Google Chrome is one of the most popular and commonly used browsers on the Internet. This is partly due to its many features that allow us to enjoy easy and personalized surfing. It helps us to sync and import custom browser settings and other data from our Google account across devices. However, this can be a concern particularly if you are using Chrome on a shared device, since other users may access your data or alter your preferences. You can use the “Guest Account” in the Chrome browser to avoid this.
What is a Google Guest Account?
Google Chrome helps you to create different accounts where essential data, such as bookmarks, history, passwords, etc., are kept separate for each user. Profiles are permanently created so that you can quickly move between them. For example, you may have different work and personal accounts.
Guest mode is a special case of Chrome profiles for temporary or guest users, as the name implies. When you start this mode, a new window will open with a separate icon in the taskbar. Chrome would seem normal to the guest on the front end. But if they begin to snoop around, they’d realize something’s wrong. And for them, Chrome might appear empty or plain.
The explanation is that current Chrome bookmarks and plugins from other profiles are not available in this mode. As this is an ephemeral profile, the user cannot build bookmarks or download extensions. There is also a lack of a password manager in this mode that is usable in regular Chrome profiles.
Furthermore, you cannot change any settings for Chrome in this profile. The only option available is the opportunity to change the default search engine.
What Happens in Guest Mode?
Whenever you start a guest mode, Chrome assumes it’s a new user. So you’re going to have to start with a clean slate every time. This means that the browsing history or log in details of previous users or sessions will not be available.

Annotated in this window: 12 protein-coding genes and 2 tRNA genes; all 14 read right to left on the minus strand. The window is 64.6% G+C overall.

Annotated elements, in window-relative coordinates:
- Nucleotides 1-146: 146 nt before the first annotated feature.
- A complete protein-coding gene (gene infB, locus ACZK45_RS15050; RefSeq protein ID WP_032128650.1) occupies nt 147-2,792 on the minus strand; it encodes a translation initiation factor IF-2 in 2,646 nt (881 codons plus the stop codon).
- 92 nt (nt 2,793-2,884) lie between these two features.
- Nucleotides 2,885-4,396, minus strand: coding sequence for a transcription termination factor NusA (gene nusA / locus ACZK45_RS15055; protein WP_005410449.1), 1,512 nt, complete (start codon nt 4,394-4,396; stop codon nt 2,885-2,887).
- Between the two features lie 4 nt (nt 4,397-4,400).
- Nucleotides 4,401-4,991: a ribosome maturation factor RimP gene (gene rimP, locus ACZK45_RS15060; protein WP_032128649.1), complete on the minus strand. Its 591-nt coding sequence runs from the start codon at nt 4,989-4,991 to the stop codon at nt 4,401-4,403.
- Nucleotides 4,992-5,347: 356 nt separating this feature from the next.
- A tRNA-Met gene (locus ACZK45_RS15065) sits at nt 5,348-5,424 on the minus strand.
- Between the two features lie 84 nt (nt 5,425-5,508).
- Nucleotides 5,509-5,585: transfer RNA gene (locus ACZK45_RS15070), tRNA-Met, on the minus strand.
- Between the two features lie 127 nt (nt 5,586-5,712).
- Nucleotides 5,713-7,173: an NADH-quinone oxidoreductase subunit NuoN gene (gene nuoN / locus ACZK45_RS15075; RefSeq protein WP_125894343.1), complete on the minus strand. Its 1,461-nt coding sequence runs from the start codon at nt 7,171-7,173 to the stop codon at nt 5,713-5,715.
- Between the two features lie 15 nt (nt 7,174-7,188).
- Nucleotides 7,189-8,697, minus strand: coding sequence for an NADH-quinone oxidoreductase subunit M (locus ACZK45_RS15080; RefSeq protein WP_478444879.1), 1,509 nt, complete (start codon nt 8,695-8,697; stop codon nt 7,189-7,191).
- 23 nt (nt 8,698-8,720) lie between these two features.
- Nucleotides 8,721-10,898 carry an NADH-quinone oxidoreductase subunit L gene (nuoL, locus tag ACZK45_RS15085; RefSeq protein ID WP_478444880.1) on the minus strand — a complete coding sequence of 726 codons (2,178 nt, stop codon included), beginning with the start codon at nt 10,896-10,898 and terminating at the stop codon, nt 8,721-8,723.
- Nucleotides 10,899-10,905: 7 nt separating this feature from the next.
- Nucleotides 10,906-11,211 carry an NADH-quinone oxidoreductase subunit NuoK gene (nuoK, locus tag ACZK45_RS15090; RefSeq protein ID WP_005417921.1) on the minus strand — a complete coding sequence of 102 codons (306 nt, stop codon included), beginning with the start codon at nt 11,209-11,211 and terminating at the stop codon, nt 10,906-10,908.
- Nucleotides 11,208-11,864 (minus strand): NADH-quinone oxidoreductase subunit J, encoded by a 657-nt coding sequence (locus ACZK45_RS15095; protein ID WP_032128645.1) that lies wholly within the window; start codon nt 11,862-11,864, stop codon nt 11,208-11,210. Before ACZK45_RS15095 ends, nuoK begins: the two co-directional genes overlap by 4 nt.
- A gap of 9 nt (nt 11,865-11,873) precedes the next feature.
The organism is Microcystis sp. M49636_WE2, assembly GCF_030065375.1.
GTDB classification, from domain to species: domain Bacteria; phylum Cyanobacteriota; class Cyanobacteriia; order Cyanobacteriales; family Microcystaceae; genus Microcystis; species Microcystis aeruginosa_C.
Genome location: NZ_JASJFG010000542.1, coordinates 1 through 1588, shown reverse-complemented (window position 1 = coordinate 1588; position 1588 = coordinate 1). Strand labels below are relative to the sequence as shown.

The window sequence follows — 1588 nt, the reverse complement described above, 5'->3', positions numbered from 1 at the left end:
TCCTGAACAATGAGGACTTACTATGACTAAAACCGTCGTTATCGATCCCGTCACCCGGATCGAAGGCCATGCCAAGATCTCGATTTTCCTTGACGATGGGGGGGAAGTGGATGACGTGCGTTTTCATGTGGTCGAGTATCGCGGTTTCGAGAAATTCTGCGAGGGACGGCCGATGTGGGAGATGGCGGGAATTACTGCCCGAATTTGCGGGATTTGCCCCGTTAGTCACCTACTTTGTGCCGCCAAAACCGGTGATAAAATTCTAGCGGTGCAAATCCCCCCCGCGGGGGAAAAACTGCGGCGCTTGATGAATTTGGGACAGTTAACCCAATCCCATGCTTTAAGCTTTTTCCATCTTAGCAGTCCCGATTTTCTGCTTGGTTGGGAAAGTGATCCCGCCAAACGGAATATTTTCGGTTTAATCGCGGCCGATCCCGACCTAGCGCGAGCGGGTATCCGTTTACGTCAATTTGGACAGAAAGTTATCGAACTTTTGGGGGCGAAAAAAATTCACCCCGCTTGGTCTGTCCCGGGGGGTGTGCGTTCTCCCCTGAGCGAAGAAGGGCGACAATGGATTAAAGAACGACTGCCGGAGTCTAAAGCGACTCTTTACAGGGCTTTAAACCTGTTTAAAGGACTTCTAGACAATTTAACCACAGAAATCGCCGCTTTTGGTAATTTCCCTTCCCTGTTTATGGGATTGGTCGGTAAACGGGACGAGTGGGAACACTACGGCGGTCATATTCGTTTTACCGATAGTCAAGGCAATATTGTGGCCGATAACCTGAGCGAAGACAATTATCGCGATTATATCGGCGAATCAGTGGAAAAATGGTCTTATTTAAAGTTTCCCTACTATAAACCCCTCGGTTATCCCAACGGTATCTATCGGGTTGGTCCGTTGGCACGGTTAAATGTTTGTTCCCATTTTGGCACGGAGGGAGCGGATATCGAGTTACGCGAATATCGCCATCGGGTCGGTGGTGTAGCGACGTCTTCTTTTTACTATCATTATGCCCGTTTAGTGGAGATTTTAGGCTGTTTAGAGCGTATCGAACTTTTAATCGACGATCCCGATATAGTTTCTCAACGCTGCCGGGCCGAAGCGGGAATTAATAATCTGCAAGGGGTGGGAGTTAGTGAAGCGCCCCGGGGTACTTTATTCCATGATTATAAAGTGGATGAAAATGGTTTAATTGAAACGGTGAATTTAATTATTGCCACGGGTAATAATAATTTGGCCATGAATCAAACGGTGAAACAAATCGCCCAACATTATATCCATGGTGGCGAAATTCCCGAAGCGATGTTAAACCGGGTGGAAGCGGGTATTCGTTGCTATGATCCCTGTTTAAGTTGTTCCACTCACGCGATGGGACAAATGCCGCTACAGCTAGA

That’s not half of it. Pages that guest visits will not feature in any Chrome profile’s browsing history. In fact, if you check the settings for guest mode, there is no history option.
Furthermore, if you logged in to different sites in this mode, leaving the mode or closing all tabs would erase your surfing activity. Closing the mode also eliminates all temporary data, such as cookies and cached files.
You can say that whatever happens in the guest mode stays in that mode. But the assertion isn’t 100% accurate, because it doesn’t linger at all. This ensures that when you close guest windows, all your browser history and temporary data such as cookies and cache will be erased. Consequently, neither the guest user nor any other user has access to that information.
What about downloaded files?
The only thing left untouched is the downloaded files. If you download something when viewing the guest profile, it will not be deleted when you leave the mode. Any Chrome profile can view from the downloaded files.
How is a Guest Account Different From Normal Browsing?
Google Chrome lets you access the internet in three ways—normal surfing, incognito mode, and guest mode.